Dankprofessor’s Weblog

A weblog examining sexual politics in higher education and beyond.

Gregory Bird and Lethbridge College

In a previous posting, I reported that Gregory Bird, a psychology professor at Lethbridge College who had been fired by Lethbridge for having consensual relationships with three Lethbridge students had been ordered to be reinstated by a Lethbridge arbitration board.

Although the term arbitration implies a final judgment, such is not necessarily the case.  Many universities and corporations involved in an arbitration proceeding and facing a judgment they do not like, appeal to the civil courts arguing that the arbitrator violated the rules of the arbitration.  And this is exactly what the Lethbridge administration did- they appealed.

As reported by the Lethbridge Herald,

A judge’s decision was reserved Monday, more than 26 months after a Lethbridge College instructor was fired for having sex with his students.

Justice C.S. Phillips gave no indication of when her decision would be handed down, after hearing arguments from two Calgary lawyers over the college’s termination of psychology teacher Greg Bird. Earlier this year an arbitration board ordered him reinstated by May 1, but college officials went to Court of Queen’s Bench to appeal that ruling.

While Bird admitted to his actions, the instructors’ lawyer told the judge, the college’s response was too severe. College officials maintain their action was proper because he’d violated a professional code of ethics.  Lawyer Bill Armstrong, acting for the college, said the provincially appointed arbitration panel’s decision was inconsistent with the facts it cited in reaching a verdict. He also held the college’s lack of a specific policy on personal conduct between students and teachers should not be sufficient to warrant reinstatement.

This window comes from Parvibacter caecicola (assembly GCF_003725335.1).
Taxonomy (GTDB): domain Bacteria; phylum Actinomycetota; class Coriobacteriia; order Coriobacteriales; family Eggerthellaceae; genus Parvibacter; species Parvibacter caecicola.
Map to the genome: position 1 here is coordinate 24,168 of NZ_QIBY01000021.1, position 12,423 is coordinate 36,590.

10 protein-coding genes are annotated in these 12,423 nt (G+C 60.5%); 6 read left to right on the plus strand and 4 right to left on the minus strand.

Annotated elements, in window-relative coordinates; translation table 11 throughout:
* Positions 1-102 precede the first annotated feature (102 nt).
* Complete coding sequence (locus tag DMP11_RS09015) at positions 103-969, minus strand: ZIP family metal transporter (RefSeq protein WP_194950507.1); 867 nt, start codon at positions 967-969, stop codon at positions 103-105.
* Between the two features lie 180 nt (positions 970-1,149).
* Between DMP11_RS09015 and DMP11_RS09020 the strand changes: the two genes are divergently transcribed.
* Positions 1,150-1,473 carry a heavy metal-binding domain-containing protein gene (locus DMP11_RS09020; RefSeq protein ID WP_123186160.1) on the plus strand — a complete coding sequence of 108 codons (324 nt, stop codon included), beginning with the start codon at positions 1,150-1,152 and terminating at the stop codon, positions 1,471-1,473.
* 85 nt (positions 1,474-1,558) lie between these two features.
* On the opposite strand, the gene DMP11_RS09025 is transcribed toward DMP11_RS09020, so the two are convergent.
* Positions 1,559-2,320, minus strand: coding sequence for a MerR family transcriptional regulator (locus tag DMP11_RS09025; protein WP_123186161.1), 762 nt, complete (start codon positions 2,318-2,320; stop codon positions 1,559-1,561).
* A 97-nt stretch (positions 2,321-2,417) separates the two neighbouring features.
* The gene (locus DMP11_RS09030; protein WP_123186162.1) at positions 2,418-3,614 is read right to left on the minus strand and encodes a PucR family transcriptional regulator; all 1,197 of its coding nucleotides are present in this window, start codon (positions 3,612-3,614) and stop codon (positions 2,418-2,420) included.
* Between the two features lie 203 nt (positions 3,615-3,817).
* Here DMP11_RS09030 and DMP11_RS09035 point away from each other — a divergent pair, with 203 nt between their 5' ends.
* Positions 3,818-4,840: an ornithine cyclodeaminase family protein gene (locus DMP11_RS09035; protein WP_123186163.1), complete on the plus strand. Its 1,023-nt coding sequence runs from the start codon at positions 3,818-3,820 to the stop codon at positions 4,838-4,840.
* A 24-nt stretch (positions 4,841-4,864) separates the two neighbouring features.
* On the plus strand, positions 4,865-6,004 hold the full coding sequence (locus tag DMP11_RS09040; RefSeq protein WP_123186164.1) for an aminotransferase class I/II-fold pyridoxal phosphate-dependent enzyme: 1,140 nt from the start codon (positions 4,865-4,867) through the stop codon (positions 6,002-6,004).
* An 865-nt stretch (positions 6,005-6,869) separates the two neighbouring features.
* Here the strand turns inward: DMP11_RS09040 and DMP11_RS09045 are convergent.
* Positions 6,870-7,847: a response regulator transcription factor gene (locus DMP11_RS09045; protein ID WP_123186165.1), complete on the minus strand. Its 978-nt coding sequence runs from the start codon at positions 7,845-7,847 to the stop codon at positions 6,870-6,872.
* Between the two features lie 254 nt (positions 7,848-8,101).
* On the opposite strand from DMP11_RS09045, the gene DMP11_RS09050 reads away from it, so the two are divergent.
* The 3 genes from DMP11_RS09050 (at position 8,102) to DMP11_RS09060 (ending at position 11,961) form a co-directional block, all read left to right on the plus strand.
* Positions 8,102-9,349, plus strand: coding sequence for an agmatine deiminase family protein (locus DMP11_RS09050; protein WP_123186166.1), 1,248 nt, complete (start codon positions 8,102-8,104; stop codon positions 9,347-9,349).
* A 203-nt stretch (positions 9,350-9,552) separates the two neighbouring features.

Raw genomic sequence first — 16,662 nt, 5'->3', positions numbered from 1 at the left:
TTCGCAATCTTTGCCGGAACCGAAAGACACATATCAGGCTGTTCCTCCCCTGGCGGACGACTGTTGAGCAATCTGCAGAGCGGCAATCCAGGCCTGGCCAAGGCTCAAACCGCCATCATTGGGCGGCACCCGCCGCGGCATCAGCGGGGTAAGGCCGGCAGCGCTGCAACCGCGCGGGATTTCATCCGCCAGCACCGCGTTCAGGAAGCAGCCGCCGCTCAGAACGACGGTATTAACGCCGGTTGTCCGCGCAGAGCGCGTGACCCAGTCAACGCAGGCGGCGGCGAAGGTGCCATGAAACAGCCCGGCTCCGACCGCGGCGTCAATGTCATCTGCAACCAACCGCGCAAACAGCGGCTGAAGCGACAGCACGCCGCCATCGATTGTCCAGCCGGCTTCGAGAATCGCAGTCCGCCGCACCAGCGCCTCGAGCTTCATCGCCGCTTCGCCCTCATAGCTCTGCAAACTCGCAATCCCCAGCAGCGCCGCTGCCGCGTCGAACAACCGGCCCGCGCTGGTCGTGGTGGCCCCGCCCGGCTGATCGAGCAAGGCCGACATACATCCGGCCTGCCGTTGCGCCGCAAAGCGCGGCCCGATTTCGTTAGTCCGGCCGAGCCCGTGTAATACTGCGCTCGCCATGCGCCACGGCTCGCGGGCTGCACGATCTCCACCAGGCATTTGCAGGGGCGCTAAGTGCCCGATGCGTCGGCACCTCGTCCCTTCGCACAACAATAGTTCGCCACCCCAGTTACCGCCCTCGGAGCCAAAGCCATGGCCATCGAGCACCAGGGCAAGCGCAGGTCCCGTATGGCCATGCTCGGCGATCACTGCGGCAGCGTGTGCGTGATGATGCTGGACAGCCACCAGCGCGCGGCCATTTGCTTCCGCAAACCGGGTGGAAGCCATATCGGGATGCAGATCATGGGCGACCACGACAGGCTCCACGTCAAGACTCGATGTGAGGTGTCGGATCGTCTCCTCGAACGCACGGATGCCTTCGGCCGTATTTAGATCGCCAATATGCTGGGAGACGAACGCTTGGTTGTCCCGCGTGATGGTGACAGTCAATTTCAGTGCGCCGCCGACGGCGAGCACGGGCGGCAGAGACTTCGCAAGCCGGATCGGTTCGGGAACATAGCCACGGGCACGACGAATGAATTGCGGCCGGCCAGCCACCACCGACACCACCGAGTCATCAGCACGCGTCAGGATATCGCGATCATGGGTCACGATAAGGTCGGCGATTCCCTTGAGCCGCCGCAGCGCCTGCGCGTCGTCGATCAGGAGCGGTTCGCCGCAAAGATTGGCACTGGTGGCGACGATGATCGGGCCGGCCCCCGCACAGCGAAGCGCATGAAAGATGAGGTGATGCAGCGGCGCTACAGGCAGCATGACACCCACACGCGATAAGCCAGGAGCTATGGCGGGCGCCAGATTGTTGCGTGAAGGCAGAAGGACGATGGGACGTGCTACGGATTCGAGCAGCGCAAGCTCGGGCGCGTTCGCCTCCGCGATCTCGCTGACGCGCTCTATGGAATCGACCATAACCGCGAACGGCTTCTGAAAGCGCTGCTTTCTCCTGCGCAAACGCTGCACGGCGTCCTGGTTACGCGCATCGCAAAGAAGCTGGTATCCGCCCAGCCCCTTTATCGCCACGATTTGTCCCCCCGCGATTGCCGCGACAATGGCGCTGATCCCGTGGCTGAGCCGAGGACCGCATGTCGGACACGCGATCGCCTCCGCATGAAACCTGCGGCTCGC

…William Johnson, representing the college faculty association, cited cases from other colleges and universities across Canada to show firing was too strong a punishment. A hot-tub party involving students and a faculty member at an Okanagan Valley college provides the most recent case law, he said.

In the college’s collective agreement with its faculty, he said it’s stated disciplinary actions would be “reasonable” under the circumstances. When he was hired more than a decade ago, Johnson said the dean of student services advised Bird and other new faculty there was no policy but they should “be discrete” about their interactions with students.

After two years and two months away from the classroom, he held, Bird has faced enough punishment.
Both lawyers submitted extensive written arguments as well.
“There’s a lot to go through here,” the Calgary judge said, reserving her decision. Court officials say issues like this, heard in Calgary chambers, could be resolved in less than a month or take as long as one year.

Of course, the Lethbridge administration may be hoping that the judge takes one year or more to reach a decision.  Such may represent a strategy to simply wear down Bird so that he would voluntarily withdraw from the university in the context of a minimal financial settlement.

It is the dankprofessor’s hope that Bird cannot be forced out.  I agree with Bird’s lawyer that firing is an excessive punishment for engaging in consensual relationships with students.  I would also agree in the context of this case that Bird’s punishment has already been excessive.  And, of course, based on the dankprofessor’s personal perspective, Bird should not have been punished at all.  Any punishment in this case is too much punishment.  Consensual relationships are simply not the business of persons other than the persons involved in the relationships.